- Open Access
About the practice of psychiatric euthanasia: a commentary
BMC Medicinevolume 15, Article number: 125 (2017)
Euthanasia motivated by mental disorders is legal in only a few countries and has a short history. In a recent report of all psychiatric euthanasia cases in Belgium between 2002 and 2013, Dierickx and colleagues suggest that the number of these cases is increasing, and provide a profile of the applicants. To date, knowledge of the practice of psychiatric euthanasia is limited, but rising public awareness might increase the number of requests. The authors reveal several shortcomings in cases of psychiatric euthanasia and open avenues for future research.
Please see related article: https://bmcpsychiatry.biomedcentral.com/articles/10.1186/s12888-017-1369-0
The medical definition of euthanasia is “the act or practice of causing or permitting the death of hopelessly sick or injured individuals in a relatively painless way for reasons of mercy” . Physician-assisted suicide is a modality of euthanasia that involves giving medical assistance to a person requesting to end his or her own life by the self-administration of a lethal mean. Assisted dying, a closely related term, is generally restricted to the prescription of life-ending drugs for terminally ill patients.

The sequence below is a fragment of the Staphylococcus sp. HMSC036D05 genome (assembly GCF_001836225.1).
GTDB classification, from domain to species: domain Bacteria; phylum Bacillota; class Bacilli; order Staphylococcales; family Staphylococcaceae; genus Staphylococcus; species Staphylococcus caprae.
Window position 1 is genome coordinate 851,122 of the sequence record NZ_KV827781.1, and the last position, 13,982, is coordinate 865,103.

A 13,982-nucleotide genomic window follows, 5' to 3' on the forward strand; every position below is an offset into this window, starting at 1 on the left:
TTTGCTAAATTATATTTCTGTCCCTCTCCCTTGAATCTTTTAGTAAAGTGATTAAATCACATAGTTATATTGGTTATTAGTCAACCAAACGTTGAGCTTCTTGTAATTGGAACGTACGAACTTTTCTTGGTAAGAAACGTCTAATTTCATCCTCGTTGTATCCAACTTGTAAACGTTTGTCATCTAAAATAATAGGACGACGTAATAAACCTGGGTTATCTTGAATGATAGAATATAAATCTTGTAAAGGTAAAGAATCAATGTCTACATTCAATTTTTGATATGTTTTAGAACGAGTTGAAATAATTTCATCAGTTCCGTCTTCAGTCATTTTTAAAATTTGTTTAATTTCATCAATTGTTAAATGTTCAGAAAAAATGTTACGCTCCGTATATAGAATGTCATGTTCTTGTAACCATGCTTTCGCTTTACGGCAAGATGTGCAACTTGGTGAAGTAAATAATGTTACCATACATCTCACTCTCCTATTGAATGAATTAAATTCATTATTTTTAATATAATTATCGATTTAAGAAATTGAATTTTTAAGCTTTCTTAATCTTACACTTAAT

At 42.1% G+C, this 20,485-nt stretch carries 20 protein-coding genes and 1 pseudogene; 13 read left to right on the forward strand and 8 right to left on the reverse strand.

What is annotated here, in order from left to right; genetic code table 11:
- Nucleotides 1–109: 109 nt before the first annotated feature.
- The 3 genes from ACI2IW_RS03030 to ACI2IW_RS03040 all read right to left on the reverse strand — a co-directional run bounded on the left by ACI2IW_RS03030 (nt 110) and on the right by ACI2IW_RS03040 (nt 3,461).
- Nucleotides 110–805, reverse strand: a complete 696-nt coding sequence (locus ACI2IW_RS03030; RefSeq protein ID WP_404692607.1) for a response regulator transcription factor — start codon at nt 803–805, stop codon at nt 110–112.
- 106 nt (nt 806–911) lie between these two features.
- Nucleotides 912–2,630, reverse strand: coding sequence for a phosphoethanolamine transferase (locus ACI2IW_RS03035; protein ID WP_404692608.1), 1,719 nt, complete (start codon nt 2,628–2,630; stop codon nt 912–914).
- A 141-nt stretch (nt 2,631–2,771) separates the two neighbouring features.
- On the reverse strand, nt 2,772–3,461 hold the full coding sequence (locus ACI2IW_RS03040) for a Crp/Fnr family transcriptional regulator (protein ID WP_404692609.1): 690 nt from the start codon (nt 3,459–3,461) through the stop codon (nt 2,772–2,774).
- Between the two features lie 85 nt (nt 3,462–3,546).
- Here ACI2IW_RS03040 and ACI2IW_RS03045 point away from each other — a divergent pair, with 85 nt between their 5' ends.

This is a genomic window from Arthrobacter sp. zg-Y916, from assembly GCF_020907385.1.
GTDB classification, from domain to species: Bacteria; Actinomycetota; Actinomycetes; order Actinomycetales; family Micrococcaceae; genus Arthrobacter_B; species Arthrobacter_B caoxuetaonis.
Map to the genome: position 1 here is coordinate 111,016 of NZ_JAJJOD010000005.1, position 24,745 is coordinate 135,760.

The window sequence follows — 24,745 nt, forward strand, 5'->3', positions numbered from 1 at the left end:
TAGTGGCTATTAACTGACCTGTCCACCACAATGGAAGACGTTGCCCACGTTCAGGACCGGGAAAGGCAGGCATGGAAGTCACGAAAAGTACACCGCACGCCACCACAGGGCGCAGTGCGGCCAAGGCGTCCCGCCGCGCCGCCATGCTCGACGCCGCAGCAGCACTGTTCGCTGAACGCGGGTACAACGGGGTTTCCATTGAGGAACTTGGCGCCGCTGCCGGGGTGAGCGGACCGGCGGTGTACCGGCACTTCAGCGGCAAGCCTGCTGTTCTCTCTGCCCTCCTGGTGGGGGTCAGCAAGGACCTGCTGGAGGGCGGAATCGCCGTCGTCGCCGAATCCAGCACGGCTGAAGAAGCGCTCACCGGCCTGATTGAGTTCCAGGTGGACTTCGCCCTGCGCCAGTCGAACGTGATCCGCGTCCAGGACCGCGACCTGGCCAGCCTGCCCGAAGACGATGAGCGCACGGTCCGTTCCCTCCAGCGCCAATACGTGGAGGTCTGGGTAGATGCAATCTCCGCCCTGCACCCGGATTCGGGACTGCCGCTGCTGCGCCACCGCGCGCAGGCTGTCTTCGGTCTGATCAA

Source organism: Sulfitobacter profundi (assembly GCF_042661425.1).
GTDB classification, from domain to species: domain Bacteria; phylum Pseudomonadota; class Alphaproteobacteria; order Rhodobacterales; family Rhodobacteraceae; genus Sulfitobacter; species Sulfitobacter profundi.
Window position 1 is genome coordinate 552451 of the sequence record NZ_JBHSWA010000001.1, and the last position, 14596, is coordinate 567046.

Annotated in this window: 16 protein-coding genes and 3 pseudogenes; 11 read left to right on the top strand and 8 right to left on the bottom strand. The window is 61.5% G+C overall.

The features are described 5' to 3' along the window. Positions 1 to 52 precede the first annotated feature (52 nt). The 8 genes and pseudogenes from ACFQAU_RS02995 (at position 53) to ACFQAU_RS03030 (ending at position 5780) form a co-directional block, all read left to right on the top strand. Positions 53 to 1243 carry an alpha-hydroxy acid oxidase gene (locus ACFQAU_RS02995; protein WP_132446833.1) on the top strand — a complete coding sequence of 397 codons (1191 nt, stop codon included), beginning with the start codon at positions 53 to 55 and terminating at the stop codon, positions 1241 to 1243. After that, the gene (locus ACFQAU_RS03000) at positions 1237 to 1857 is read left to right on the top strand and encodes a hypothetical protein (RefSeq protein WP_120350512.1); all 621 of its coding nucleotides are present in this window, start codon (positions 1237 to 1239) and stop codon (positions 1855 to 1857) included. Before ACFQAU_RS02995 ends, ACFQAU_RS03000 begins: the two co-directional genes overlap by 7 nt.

The legal regulation of these practices is recent, and definitions remain controversial  – probably because debates have focused on the majority of cases involving physical illnesses with short life expectancies. However, in some countries euthanasia is not restricted to the terminally ill, and mental suffering caused by mental disorders can be alleged to request assistance in dying. Of course, strict regulations are followed to ensure that these assisted suicide requests are made voluntarily in the face of untreatable and unrelenting conditions.
There are five other considerations for euthanasia requests: 1) the medical condition conveys unbearable pain; 2) there is no prospect of improvement; 3) available treatments are futile; 4) the person is mentally competent to make a conscious and reasonable choice; and 5) the person is fully informed about the prognosis. For psychiatric cases, assessing fulfillment of these five requirements is problematic.